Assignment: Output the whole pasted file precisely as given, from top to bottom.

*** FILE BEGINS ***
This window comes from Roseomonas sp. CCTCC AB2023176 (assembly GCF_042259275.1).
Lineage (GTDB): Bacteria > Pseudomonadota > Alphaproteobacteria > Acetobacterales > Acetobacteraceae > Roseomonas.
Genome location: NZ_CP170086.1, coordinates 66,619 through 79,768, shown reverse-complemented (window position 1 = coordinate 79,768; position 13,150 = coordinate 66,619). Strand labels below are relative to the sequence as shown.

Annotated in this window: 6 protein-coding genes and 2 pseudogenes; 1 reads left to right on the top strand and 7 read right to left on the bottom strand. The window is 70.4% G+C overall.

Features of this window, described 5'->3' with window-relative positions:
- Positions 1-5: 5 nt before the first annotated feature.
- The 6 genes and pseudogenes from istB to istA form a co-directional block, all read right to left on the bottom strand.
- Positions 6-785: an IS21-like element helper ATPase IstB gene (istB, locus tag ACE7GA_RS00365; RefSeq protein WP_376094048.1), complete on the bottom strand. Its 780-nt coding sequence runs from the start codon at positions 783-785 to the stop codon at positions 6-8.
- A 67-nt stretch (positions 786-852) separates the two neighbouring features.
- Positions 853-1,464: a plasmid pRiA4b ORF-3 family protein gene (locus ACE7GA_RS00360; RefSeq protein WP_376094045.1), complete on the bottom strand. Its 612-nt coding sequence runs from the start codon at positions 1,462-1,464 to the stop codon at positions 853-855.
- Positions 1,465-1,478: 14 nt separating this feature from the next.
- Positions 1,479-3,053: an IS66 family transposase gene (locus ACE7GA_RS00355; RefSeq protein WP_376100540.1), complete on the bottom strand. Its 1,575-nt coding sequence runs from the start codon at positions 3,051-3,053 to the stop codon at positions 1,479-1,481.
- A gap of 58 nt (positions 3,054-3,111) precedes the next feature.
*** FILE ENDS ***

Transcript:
This window comes from Roseomonas sp. CCTCC AB2023176 (assembly GCF_042259275.1).
Lineage (GTDB): Bacteria > Pseudomonadota > Alphaproteobacteria > Acetobacterales > Acetobacteraceae > Roseomonas.
Genome location: NZ_CP170086.1, coordinates 66,619 through 79,768, shown reverse-complemented (window position 1 = coordinate 79,768; position 13,150 = coordinate 66,619). Strand labels below are relative to the sequence as shown.

Annotated in this window: 6 protein-coding genes and 2 pseudogenes; 1 reads left to right on the top strand and 7 read right to left on the bottom strand. The window is 70.4% G+C overall.

Features of this window, described 5'->3' with window-relative positions:
- Positions 1-5: 5 nt before the first annotated feature.
- The 6 genes and pseudogenes from istB to istA form a co-directional block, all read right to left on the bottom strand.
- Positions 6-785: an IS21-like element helper ATPase IstB gene (istB, locus tag ACE7GA_RS00365; RefSeq protein WP_376094048.1), complete on the bottom strand. Its 780-nt coding sequence runs from the start codon at positions 783-785 to the stop codon at positions 6-8.
- A 67-nt stretch (positions 786-852) separates the two neighbouring features.
- Positions 853-1,464: a plasmid pRiA4b ORF-3 family protein gene (locus ACE7GA_RS00360; RefSeq protein WP_376094045.1), complete on the bottom strand. Its 612-nt coding sequence runs from the start codon at positions 1,462-1,464 to the stop codon at positions 853-855.
- Positions 1,465-1,478: 14 nt separating this feature from the next.
- Positions 1,479-3,053: an IS66 family transposase gene (locus ACE7GA_RS00355; RefSeq protein WP_376100540.1), complete on the bottom strand. Its 1,575-nt coding sequence runs from the start codon at positions 3,051-3,053 to the stop codon at positions 1,479-1,481.
- A gap of 58 nt (positions 3,054-3,111) precedes the next feature.